AT "La Mesa de la Libertad" in Silay, the best match for Jojen's native coffee is the favorite topic of the "libertadores" (liberators), the presence of "insurrectos" (insurgents) in the island of Negros. They are the NPAs.
The discussion could run from fun to funny. Ten years ago, the military declared already that the NPAs were rare as the Visayan warty pigs of the North Negros Forest. Now, we have a modest number of armed men who can compete a military detachment. This could be a case of resurrection, mutation or sudden germination.
The coffee "libertadores" are sometimes good security and defense analysts. For them, insurgency descended in society. They speculate (or so) that the small farmers, the hacienda workers and other Negrosanons who have become victims of poverty are dissatisfied with government or society.
They also saw that some politicians are not functional in their LGUs. There is left and right corruption and the political dynasty is still there for the survival of the ambitious "politicos." Here in Negros, we have a feudal set up. The Old Rich, the New Rich and the "hacendero" kind control the socio-economic life including the municipal and city halls.
These deific rulers of Negros are being collaborated by their "compadres" who are also their contractors and suppliers. If you are just a folklore hero in Negros, you are advised not to cross path with the "burgis politicos." You may have your disappearing act before the curtain closes. The "las fuerzas armadas" (military) will be your competitor.
The government has created a committee to end insurgency. This could have been patterned after the low intensity conflict of the CIA. The "libertadores" believe that the number of the NPAs could be insignificant but they can disrupt economic activities. They can always threaten us to overthrow the government and could possibly influence some political leaders.
My retired military general friend (now a politician in Panay) told me, "Ver, the NPAs could offer three strategies: defensive, stalemate, and offensive. The NPAs are not solid always. You can ask Fr. Frank Fernandez. There are members who are affirmative. They want to go on with the struggle. The members who are rejectionists want new ideas."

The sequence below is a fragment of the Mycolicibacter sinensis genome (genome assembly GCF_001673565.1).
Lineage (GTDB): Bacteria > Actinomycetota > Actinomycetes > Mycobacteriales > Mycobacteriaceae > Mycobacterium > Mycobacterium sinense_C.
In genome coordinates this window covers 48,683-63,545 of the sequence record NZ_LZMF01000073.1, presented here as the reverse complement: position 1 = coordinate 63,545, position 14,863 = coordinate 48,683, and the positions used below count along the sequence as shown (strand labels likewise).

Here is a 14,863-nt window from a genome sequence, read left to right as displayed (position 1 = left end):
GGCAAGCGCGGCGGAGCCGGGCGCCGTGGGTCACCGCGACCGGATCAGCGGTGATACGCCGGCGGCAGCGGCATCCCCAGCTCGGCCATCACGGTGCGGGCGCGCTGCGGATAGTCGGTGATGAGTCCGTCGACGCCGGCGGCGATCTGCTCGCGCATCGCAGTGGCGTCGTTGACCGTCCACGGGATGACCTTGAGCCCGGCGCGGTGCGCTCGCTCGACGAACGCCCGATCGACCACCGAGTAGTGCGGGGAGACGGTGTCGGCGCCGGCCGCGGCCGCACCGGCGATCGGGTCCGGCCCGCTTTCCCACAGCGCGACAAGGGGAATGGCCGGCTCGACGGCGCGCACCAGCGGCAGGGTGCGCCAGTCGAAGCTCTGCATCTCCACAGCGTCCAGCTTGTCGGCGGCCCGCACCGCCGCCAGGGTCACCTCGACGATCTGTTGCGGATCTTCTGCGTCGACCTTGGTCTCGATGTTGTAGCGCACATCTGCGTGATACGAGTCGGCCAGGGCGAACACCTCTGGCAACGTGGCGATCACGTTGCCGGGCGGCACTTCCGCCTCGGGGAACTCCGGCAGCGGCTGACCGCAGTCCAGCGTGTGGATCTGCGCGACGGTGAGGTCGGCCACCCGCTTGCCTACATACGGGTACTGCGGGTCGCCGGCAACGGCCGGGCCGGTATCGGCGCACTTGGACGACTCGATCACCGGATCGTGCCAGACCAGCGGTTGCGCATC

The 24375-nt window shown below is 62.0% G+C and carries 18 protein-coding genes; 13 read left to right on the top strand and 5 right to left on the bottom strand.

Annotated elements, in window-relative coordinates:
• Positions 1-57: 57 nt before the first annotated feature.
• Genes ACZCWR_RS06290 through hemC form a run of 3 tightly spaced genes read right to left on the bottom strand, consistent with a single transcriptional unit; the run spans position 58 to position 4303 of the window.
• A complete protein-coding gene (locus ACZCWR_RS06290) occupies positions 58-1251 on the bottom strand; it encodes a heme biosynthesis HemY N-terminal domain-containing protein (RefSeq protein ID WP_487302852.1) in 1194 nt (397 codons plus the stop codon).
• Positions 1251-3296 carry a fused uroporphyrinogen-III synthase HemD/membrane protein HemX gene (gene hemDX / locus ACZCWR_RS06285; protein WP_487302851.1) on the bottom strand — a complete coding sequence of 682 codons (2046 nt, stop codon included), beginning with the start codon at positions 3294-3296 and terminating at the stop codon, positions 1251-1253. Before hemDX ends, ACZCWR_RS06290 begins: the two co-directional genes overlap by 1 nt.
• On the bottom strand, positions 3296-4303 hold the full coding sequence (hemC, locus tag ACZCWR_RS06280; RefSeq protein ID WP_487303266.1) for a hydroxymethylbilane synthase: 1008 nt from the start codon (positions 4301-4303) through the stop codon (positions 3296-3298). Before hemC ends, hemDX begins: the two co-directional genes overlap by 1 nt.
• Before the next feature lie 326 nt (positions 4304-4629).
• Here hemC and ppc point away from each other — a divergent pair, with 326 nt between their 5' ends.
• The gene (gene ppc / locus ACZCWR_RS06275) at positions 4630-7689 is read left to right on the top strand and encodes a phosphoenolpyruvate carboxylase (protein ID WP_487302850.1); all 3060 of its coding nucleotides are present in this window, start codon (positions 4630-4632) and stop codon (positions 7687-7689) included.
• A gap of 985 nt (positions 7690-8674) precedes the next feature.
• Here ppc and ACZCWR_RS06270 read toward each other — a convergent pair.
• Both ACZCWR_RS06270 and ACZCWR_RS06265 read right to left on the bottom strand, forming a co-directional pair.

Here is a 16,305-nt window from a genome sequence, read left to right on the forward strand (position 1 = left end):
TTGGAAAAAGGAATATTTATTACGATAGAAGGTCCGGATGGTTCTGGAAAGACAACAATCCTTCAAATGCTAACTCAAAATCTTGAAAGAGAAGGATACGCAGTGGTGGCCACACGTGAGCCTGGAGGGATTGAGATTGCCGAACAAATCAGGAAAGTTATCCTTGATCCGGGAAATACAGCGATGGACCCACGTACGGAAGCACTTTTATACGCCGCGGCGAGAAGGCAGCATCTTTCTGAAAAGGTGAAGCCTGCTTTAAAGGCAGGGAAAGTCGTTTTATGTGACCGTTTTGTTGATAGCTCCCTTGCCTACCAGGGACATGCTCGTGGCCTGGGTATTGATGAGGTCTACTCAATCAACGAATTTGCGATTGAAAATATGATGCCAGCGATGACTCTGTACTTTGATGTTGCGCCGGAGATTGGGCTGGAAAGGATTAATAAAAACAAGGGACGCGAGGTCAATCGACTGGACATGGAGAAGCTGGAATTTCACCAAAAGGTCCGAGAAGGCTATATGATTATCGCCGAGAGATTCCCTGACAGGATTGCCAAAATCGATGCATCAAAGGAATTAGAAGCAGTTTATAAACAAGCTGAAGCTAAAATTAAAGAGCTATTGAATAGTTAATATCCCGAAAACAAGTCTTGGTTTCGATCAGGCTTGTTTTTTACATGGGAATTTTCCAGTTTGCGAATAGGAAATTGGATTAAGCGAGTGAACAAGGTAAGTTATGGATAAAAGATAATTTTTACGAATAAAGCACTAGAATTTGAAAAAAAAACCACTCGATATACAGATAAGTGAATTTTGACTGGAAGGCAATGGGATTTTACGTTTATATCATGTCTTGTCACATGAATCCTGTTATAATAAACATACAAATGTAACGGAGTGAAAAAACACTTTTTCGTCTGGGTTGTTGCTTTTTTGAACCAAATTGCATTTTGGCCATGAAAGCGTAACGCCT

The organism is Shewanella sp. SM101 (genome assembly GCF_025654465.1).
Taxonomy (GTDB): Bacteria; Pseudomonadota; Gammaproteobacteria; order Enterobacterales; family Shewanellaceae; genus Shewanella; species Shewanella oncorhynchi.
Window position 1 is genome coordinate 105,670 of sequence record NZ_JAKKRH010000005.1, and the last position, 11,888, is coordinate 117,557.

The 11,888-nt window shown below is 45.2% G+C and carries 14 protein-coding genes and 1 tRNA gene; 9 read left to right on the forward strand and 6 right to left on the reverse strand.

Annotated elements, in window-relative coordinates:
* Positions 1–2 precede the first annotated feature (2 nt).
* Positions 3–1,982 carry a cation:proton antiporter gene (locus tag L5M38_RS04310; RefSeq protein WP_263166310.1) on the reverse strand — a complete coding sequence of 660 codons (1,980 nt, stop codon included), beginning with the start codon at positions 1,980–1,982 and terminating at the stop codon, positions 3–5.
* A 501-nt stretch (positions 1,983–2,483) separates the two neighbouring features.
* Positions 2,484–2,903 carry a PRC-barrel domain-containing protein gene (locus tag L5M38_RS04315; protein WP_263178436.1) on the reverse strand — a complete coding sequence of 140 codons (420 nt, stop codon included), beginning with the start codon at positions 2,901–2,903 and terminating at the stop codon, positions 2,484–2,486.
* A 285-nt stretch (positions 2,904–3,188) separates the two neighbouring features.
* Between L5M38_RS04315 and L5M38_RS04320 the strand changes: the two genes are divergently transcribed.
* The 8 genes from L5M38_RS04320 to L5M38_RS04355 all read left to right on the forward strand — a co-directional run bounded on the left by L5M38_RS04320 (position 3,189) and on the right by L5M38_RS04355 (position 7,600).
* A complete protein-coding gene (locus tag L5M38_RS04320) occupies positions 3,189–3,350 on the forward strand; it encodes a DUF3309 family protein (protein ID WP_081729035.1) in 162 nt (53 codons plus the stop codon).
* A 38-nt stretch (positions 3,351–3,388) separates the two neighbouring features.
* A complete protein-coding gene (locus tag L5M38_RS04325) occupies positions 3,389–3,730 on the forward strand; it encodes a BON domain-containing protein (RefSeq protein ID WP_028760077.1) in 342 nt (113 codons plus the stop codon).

As a disciple of Sociology, I also know that the government is waging effective operations against our brothers in the hills. First is non-stop war with propaganda. President Digong just showed his color. Second is the delivery of services for the development and more promises. Third is threat...and this is also assigned to the military and the police.
That could be the reason why the government simply ignores Joma Sison and Luis Jalandoni. President Digong is paying close attention to Muslim communities in Mindanao because of the presence of feudal leadership. It could be easy for the leftists to convince the poor and the ignorant.
Many of the Filipinos in the countryside are small and poor farmers. They are discontented with their life because they can no longer send their children to school. They are buried alive by the loan sharks. It is very clear that the government lacks support. The Land Bank of the Philippines and the Development Bank of the Philippines have very little to share. The Department of Agriculture is good as an office only. Rice tariffication law is comical if not horrible.
"La Mesa de la Libertad" believes that the farmers are victims of a fraud system. The government suspects that some party lists are communist front. The military and the PNP should roll their sleeves to discover and prove. If the "libertadores" could diagnose, the government should operate and see.
The "libertadores" are simply saying, "The government has to get the NPAs by the balls. Hearts and minds will simply follow. Where to find the balls is not an easy thing to be done."